It was only a matter of time before we got to the Poutine. Why now? Because I totally missed Canadian thanksgiving! And I love all my Canadian homies. In fact, I would like some more Canadian homies. I feel like Australians and Canadians have a lot in common.
Let’s talk, Canada. I love your French history, your donuts and YOUR POUTINE. Oh my word, the poutine.
It’s a big ol’ mess of fries, a bunch of delicious cheese curds, and a sensuous covering of delicious gravy. I mean, I’m not going to try and sell you on this. I think that you’re either totally on board with it, or you’re disgusted.
I have a bit of a feeling that if you’re a regular reader of this blog that you’re probably more in the ‘totally on board’ camp. And that’s why I love ya.
A word on cheese curds: they are (according to the internet) totally essential and non-negotiable for poutine. Having said that, I live in Australia and I could not track down cheese curds to save my life. And by life, I mean ‘vague desire to be somewhat authentic’.
So here, I’m using a reasonably good quality mozzarella. Not a fresh mozzarella, but just a good quality one. From what I’ve read it has the stretchy, reasonably mild, kind of squeaky quality that cheese curd brings. But hey, if you can get them you totally should. For Canada!
You know why Poutine makes me love Canada? Because look at the the unabashed joy of this mess! Chips, cheese, gravy! Only a country of people who truly understand the nature of joy could possibly condone the eating of this!
There is no room for sadness here. Only happiness, plate sharing, and the possibility of laughing a little too much and maybe having a headache the next morning. But no regrets! Only happy, gravy-soaked memories. Canada, I want to live in you.
- 3 large sebago potatoes (or russets), scrubbed clean
- canola or vegetable oil
- 1 tbsp butter
- 1½ tbsp plain flour
- 1 cup (250ml) beef or chicken stock
- cheese curds (or mozzarella cheese)
- 1 tbsp chopped fresh rosemary
- 2 tsp flaky sea salt
- Turn the oven on to 400F/200C. Get a large roasting dish and add enough oil to coat the bottom of the pan. Place in the oven to heat up for 15 minutes.
- Slice the potatoes into thick chips and place in a medium saucepan, cover with water and bring to the boil. Boil for 4 minutes, and then drain. When the roasting dish and oven have heated up, carefully add the cooked, drained chips and shake them into a flat layer. Cook for 15 minutes, then flip and shuffle them around and cook for another 15-20 minutes or until crispy and golden brown all over.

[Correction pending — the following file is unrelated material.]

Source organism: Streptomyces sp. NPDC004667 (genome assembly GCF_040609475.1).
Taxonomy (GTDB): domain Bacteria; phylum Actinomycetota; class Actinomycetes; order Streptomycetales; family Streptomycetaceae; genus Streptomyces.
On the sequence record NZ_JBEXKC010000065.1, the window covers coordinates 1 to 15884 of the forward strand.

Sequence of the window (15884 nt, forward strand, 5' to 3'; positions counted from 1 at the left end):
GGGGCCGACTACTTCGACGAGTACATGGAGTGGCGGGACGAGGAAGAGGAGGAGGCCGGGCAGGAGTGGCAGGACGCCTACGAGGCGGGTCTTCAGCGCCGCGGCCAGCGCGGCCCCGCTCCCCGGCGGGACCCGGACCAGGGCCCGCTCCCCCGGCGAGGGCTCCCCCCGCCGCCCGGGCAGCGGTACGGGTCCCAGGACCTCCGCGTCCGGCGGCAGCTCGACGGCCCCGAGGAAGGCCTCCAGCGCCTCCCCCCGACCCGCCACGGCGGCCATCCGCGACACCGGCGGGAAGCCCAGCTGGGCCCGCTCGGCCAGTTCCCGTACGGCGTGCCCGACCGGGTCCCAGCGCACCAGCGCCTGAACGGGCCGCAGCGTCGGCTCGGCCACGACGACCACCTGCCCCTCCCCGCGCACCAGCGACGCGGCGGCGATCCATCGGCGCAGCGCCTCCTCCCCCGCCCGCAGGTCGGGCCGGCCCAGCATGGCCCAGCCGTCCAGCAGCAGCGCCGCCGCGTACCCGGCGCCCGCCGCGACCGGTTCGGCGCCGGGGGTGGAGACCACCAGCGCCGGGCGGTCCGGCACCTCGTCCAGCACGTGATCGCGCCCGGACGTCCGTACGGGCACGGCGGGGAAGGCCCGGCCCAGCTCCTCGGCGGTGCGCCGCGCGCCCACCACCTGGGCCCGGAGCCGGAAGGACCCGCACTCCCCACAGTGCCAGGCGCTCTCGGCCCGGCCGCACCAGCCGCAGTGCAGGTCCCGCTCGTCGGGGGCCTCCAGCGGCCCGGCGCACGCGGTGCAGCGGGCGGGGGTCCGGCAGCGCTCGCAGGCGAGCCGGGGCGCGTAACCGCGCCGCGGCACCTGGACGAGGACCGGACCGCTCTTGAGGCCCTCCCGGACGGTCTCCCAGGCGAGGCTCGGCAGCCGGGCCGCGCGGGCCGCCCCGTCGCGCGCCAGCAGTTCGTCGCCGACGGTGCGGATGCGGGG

- While the chips are cooking, make the gravy. Place the butter into a small saucepan and melt it. Add the flour and cook out for a minute, before slowly adding the stock, whisking it in bit by bit, until all the stock is incorporated. Keep the gravy warm.
- Stir together the rosemary and salt.
- When the chips are ready, drain them slightly on paper, and then pile them up on a plate. Scatter with as much herb salt as you like, and then dot over your curd cheese, or mozzarella, and then pour over the gravy! Go. To. Town.
I’ve never had cheese curds but I have all kinds of time for chips and gravy. God bless Canada!
I’m from the birthplace of poutine = Quebec… and you know you have the right cheese curds when they squeak when you bite them! I LOVE your site!!!! You have the best humour and ideas. xx
Thanks Mareike! Quebec looks like such a gorgeous place, I would love to visit someday! Thank you for your lovely comment, I’m glad you like the site (and that someone gets my lame jokes).
I always thought that poutine wasn’t a possibility for me because of the lack of cheese curds here! Using mozzarella is genius!
Poutine for everyone!
Canadian here. You can also use Cheddar or any shredded cheese. The deliciousness can be enjoyed in many ways! Cheese curds are just the best,
I need this now! I love the squeaky cheese curds. I can’t believe I have never had poutine before, i feel like I am majorly missing out.
You are missing out! You gotta get on this, Jamie!
haha, Canada loves you too! If you’re ever hanging out in Montreal, I’d be happy to show you our favorite poutine spots in the city! An at home version will suit me just right for now though….loving that salt!
Oooh the herb salt sounds great!! Love poutine!